Posted on January 11, 2017 • Category: Center for the Future of Arizona
Hosted by National Conference on Citizenship (NCoC) and Tufts University’s Tisch College of Civic Life, over 275 participants, representing local communities, non-profits, educational institutions, government agencies, foundations and corporations from around the US, convened in Washington, D.C. October 13- 14 to consider what civic life in America would look like if it strove for equity, diversity and inclusion.
CFA Chairman and CEO Lattie Coor was a featured speaker at the opening dinner of the 2016 Annual Conference on Citizenship. His talk, “Civic Life, Civic Health and Civic Renewal: Introducing the Vision,” helped participants appreciate the causal relationship between key activities in the Civic Health Index (CHI) and the accomplishment of larger societal goals. Communities with strong civic health have higher employment rates, stronger schools, better physical health, and more responsive governments.
Lattie shared the example of Achieve60AZ, an alliance of more than 60 community, business, philanthropic and education organizations, including CFA, working together to support a goal of 60 percent of adults ages 25- 64 with a professional certificate or college degree by 2030. Arizonans view educational quality at all levels as one of the most powerful forces for improving the economic prospects of individuals and communities across the state. It is clearer now more than ever that Arizona’s economic prosperity and civic health is inextricably tied to increasing the number of Arizonans who hold a postsecondary degree or certificate.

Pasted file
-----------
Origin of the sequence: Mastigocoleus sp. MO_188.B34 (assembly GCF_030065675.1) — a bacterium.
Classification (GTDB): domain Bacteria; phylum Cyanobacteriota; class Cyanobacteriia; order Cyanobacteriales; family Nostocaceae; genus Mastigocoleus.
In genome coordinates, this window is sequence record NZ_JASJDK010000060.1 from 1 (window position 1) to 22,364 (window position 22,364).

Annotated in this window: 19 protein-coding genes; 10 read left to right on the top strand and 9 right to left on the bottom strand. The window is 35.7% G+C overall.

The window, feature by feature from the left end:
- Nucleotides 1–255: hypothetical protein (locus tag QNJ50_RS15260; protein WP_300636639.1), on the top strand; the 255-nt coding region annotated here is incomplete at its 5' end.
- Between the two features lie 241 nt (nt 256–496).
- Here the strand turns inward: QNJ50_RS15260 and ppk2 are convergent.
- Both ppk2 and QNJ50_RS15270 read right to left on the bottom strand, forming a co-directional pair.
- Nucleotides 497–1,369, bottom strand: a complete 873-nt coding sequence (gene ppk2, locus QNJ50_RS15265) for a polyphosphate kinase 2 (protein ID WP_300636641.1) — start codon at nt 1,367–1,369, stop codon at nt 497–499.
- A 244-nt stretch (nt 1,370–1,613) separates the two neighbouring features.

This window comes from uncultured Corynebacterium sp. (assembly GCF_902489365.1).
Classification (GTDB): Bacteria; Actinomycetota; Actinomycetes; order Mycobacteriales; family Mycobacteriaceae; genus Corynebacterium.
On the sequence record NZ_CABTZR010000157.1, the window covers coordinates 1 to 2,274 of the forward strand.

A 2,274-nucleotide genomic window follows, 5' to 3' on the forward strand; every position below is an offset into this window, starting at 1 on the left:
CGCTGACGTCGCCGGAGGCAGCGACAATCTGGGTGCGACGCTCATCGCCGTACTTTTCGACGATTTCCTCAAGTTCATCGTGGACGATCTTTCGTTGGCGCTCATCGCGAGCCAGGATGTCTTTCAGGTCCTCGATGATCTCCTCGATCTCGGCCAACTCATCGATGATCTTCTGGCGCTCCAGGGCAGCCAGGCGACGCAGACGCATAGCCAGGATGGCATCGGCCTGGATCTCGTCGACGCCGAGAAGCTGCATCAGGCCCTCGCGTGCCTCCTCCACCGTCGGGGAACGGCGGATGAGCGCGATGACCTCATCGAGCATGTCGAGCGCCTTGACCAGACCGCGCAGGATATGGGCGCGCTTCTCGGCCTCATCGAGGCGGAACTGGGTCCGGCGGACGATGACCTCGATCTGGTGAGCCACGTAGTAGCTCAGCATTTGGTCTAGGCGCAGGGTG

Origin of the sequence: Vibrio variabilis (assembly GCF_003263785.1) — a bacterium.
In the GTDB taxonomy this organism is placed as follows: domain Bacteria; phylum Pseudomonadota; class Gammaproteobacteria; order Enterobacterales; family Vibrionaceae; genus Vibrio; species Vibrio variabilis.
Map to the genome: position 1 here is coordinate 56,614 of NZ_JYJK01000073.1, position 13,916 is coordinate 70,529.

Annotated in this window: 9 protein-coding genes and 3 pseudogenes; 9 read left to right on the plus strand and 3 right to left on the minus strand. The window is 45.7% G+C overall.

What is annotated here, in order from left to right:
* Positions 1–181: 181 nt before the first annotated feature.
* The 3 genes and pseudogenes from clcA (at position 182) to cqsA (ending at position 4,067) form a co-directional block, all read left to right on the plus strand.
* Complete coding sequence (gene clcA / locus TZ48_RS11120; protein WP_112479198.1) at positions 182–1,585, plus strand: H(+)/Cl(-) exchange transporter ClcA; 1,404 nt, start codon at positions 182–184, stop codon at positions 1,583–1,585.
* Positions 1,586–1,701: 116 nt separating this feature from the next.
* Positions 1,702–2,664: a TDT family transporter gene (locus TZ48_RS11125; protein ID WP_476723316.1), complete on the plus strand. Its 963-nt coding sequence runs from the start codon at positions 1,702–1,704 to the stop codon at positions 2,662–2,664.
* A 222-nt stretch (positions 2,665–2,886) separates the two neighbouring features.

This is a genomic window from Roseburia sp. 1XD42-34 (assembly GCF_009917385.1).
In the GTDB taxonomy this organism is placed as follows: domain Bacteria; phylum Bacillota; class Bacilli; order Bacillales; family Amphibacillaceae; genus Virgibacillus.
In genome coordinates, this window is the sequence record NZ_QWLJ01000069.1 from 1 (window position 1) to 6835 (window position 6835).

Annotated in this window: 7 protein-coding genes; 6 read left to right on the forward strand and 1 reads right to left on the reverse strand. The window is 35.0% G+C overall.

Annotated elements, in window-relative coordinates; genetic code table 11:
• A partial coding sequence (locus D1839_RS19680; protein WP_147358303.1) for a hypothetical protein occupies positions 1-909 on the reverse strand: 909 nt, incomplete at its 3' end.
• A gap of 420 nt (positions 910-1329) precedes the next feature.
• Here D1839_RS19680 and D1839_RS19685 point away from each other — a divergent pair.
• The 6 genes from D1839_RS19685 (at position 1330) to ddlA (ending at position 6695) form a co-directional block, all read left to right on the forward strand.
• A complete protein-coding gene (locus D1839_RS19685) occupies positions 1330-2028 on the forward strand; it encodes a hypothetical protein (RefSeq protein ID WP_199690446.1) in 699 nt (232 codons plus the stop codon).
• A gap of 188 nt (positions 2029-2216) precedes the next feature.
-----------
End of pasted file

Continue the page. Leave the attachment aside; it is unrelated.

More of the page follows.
Lattie also moderated an interactive breakout session the following day, engaging attendees in a discussion of how they can use civic health data to drive decision making and action planning. Pat Beaty, Senior Fellow at CFA, and Jeff Coates, Program Director of NCoC, were featured panelists at the session.
Using data- driven approaches to strengthen civic health, Arizona’s partnership with NCoC is a national model for success in contributing to community problem-solving; Lattie Coor is on the Board of Directors of NCoC.
Civic health data has been central to understanding The Arizona We Have, published in key reports and news briefs by the Center for the Future of Arizona over the last six years. Our first report using CHI, “2010 Arizona Civic Health Index,” revealed that Arizona ranked below the national average on all indicators, and in the bottom quartile on seven. A year later Arizona improved on 11 of 13 indicators, as reported in “2011 Arizona Civic Health Index.” “The Arizona We Want 2.0” and “Vision 2025: Arizona Comes of Age” extensively used both CHI and Gallup data to contribute to strategic plans and track progress toward the eight citizen goals that drive the work we do.
CFA continues to rely on CHI’s unbiased, unimpeachable quality to contribute insights about how engaged Arizonans are in moving Arizona forward, overall and by population segments such as Arizona Latinos and veterans. In order to create an action plan that can achieve the goals of the people who live here, CFA will help Arizonans understand who we are today, identify and address high-impact issues that are gaining momentum and need attention and provide opportunities for public discussion and planning focused on long-term issues.